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[Xmca-l] Re: The zone of proximal development



Henry,

>From recollection, a key difference is the lack of conception of motive
with respect to a scaffold.

Goals are a function of motive and as such are distinct from appointed
goals that a teacher/manager may provide.

The 'scaffold' is a (re)structuring that helps to achieve the goal or the
appointed 'goal'.  Hence it is external to the dynamics of the subject's
own motive.

Best,
Huw

On 7 July 2015 at 02:45, HENRY SHONERD <hshonerd@gmail.com> wrote:

> About what David has just written:
>
> Seeing scaffolding as a moment in a zone of proximal learning works for
> me, but why is it “a rather extrreme and externalized moment"?
>
> I like the return to freedom a lot. Can’t talk about that too much.
>
> But I couldn’t pull up the paper he linked us up to, not a single one of
> the 33,000 words! What’s wrong with me?
>
> Henry
>
> > On Jul 6, 2015, at 6:42 PM, David Kellogg <dkellogg60@gmail.c <mailto:
> dkellogg60@gmail.c>,om> wrote:
> >
> > Ah, but is it a zone of proximal development--or just a zone of proximal
> > learning? And for whom?
> >
> > Henry asked--some time ago--about the difference between scaffolding and
> > the zoped, and I argued that scaffolding could be seen as one
> moment--but a
> > rather extreme and externalized moment--of a zone of proximal learning,
> but
> > not a zone of proximal development.
> >
> > The shape this problem takes in Korea is really a debate over the
> > respective merits of collaboration and cooperation. The idea is that
> > collaboration (which conspicuously contains the word "labor") does not
> > involve the division of labor and does not involve one party making
> > decisions and the other executing them, while cooperation does; ergo,
> > collaboration is a kind of cell for the ideal society and cooperation is
> a
> > cell for capitalism.
> >
> > Needless to say, Vygotsky doesn't agree with this at all: almost all of
> his
> > examples are, on the contrary, examples of highly asymmetrical divisions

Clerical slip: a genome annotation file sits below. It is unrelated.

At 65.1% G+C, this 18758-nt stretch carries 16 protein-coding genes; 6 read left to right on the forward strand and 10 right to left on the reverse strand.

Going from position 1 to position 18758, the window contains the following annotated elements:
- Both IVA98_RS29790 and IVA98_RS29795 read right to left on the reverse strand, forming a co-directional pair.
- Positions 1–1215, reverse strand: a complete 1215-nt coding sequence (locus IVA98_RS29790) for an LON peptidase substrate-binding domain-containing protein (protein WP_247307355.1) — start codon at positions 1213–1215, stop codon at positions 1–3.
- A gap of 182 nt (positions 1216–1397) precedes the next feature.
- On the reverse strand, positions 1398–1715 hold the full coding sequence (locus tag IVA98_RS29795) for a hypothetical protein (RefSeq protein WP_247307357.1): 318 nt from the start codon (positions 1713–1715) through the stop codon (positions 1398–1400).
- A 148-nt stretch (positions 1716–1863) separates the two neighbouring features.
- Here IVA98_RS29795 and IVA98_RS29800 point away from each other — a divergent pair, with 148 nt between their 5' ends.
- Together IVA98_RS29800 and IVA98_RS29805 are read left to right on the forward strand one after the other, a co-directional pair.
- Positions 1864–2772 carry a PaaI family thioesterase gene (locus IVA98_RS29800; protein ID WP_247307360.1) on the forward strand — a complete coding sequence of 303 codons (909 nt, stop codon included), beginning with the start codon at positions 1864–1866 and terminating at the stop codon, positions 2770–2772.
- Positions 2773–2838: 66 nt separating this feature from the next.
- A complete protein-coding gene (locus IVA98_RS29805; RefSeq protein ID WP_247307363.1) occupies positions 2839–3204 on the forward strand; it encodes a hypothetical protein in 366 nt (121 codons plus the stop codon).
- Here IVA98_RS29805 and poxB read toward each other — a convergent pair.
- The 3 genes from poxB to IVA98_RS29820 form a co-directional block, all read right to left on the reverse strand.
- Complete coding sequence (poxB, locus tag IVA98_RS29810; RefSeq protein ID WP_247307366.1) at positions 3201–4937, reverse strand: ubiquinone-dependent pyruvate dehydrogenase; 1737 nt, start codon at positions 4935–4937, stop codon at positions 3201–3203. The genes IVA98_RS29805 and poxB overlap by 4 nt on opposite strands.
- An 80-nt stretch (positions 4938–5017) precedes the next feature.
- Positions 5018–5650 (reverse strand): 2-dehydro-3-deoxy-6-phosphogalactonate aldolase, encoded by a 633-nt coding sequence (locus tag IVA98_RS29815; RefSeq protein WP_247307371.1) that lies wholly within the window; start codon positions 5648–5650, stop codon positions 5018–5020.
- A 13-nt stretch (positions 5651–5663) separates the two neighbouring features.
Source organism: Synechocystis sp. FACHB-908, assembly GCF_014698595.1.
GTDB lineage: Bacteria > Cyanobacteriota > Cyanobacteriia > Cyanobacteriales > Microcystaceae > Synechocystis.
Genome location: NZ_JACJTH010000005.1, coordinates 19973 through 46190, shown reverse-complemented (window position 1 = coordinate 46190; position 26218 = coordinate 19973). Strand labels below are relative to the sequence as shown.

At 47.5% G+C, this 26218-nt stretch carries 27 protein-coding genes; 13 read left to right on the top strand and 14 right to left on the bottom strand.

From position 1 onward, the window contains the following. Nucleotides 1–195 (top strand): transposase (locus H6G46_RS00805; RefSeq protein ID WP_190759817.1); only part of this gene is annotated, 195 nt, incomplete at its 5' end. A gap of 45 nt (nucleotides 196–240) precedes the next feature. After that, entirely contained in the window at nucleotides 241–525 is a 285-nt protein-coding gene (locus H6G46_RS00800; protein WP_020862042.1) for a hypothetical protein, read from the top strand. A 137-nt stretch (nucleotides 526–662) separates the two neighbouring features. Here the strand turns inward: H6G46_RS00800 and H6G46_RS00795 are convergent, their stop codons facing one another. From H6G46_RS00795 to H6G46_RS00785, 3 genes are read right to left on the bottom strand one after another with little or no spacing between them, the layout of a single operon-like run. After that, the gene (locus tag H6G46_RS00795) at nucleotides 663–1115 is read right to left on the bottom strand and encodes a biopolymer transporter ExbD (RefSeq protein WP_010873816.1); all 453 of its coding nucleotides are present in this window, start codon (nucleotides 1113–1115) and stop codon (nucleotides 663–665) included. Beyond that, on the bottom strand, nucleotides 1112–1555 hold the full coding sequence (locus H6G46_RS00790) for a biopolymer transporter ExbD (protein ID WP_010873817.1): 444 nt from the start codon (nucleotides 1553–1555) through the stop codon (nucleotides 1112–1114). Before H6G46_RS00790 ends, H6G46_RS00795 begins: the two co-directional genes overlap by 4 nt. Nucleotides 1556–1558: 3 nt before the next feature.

> of
> > labor (mother and child, teacher and child doing homework, experimenter
> and
> > subject, etc.). It is only through the revolutionary graspture and
> radical
> > restructuring and interior redecoration of the function of the decision
> > maker that we get free will. So cooperation and collaboration turn out to
> > be moments of the same process, but that process is, after all, a zone of
> > proximal learning and not necessarily a zone of proximal development.
> >
> > I guess I find it useful to distinguish between an "everyday concept" of
> > the Zoped and a "scientific concept" of the Zoped. This corresponds more
> or
> > less the distinction that Seth Chaiklin (2003) makes between the
> subjective
> > (child by child) zoped and the objective (age cohort) zoped, except that
> it
> > is functional and genetic in its description rather than structural.
> >
> > We are presenting a longish paper on this on Saturday at a workshop in
> > Kangweondo. Here's the English version!
> >
> >
> https://www.academia.edu/13724420/Between_Lessons_The_Zone_of_Proximal_Development_in_Korean_Schools
> >
> > (Warning--it's 33,000 words long, and almost all the examples are from
> > Korean education!)
> >
> > David Kellogg
> >
> >
> >
> > On Mon, Jul 6, 2015 at 8:21 AM, HENRY SHONERD <hshonerd@gmail.com>
> wrote:
> >
> >> Annalisa,
> >> Thanks for sharing! There may be a similar referendum in Puerto Rico.
> What
> >> a world!
> >> H
> >>
> >>> On Jul 5, 2015, at 3:52 PM, Annalisa Aguilar <annalisa@unm.edu> wrote:
> >>>
> >>> Henry,
> >>>
> >>> Clever mom!
> >>>
> >>> This will likely be a very memorable event for the both of them.
> >>>
> >>> Actually, I found this photograph quite moving, because, well... for
> >> many many reasons!
> >>>
> >>> So thanks for letting me share it!
> >>>
> >>> Kind regards,
> >>>
> >>> Annalisa
> >>>
> >>>
> >>
> >>
> >>
>
>